William Reese Gives Us That Old Tyme Religion
Are you looking for a genuine John Hancock autograph? Well, there are a couple of them on this copy of Increase Mather's The Order of the Gospel, Professed and Practiced by the Churches of Christ in New England... published in 1700. This is Mather's protest of the liberal ways of the younger generation, particularly some of the new ministers. But wait a minute; that sure doesn't look like John Hancock's signature. It doesn't even look like a bad forgery. But, it is genuine. In fact both of them are. These are the signatures of the father and grandfather of the John Hancock you know, both also named John Hancock. There is also a signature from his uncle, Ebenezer Hancock. The signatures are certainly very nice and highly collectible, but none could sign his name the way John Hancock of Declaration of Independence fame could. Item 107. $15,000.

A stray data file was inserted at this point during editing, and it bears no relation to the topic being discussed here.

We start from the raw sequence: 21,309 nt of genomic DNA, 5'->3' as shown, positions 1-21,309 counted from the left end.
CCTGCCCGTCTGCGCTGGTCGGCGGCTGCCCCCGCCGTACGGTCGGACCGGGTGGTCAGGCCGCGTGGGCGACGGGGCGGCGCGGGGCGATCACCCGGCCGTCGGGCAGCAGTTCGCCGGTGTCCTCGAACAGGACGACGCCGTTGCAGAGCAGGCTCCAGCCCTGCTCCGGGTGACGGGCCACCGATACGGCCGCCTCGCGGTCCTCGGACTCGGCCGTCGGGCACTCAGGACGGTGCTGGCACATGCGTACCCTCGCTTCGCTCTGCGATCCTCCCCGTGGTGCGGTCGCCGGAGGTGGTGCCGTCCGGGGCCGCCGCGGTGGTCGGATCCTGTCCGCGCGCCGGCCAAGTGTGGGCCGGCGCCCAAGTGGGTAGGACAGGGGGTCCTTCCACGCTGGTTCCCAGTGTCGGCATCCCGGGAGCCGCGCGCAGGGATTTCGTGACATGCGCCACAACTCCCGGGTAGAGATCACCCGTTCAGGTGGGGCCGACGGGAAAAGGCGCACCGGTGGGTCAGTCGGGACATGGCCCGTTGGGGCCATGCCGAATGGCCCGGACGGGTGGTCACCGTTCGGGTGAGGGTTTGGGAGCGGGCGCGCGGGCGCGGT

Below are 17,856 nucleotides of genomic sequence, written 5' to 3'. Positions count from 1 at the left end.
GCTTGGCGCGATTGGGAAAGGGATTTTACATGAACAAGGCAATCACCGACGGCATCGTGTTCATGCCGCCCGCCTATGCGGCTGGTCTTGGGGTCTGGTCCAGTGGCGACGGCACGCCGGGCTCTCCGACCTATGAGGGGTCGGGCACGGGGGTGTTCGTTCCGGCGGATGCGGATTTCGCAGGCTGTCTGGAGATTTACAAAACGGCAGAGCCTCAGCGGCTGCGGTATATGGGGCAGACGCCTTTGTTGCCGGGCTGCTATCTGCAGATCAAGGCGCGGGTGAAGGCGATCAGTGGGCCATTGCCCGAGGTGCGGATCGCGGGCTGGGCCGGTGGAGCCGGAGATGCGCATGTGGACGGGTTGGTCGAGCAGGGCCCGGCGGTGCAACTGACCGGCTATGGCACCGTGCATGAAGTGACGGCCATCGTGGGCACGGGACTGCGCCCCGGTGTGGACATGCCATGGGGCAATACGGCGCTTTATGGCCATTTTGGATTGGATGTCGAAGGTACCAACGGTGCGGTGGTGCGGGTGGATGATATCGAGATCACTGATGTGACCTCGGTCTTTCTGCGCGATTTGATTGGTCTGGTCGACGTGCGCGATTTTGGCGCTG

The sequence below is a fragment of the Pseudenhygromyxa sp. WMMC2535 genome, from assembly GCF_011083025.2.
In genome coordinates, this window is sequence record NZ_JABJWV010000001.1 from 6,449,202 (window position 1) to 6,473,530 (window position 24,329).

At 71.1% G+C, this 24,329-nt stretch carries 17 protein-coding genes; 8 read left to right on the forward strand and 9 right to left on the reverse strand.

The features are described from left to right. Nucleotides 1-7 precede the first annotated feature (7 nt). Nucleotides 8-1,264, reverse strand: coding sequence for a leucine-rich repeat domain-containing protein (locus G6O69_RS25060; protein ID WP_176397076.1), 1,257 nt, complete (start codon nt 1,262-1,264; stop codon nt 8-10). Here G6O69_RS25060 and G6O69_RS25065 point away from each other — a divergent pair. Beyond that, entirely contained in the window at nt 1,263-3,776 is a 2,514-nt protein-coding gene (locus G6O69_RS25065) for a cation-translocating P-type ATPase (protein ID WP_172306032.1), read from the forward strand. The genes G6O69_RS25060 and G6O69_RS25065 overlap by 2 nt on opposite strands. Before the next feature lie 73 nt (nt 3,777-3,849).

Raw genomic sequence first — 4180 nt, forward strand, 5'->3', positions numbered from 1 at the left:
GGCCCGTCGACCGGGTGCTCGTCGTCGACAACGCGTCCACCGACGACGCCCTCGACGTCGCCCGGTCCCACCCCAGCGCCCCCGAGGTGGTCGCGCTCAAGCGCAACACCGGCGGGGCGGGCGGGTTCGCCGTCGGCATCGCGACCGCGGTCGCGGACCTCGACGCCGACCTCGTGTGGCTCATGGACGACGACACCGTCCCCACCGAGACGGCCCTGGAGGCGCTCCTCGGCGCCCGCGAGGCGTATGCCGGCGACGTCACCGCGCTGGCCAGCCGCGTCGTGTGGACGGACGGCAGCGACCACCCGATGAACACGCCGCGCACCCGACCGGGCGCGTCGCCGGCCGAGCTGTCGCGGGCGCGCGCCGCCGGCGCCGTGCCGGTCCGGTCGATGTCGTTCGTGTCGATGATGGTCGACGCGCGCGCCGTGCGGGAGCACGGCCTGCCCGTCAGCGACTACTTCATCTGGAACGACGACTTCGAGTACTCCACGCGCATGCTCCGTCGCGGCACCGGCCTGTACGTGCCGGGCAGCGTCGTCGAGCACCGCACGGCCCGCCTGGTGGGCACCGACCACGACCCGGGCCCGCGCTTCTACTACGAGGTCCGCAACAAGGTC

Here is a notable title for those who collect Mormon books. It is the first mention of the Book of Mormon in a non-Mormon text. It is The Life of David Marks, to the 26th Year of His Age, Including the Particulars of His Conversion, Call to the Ministry... Marks is not remembered for his own preaching, but achieves some recognition for his early (1831) mention of the Book of Mormon, just a year after its publication. Marks is highly skeptical and less than complimentary about this new revelation. He points out that, "a copy right was secured by Smith in his own name," implying that Joseph Smith wrote the text, rather than receiving it. Marks comments skeptically that the Angel told Smith to sell the book for $1.08 more than it cost to produce. Finally, he dismisses the book with "the style is so insipid, and the work so filled with manifest imposture, that I feel no interest in a further perusal." I think it's safe to say Marks did not accompany Smith and his followers on their journeys west. Item 103. $1,750.
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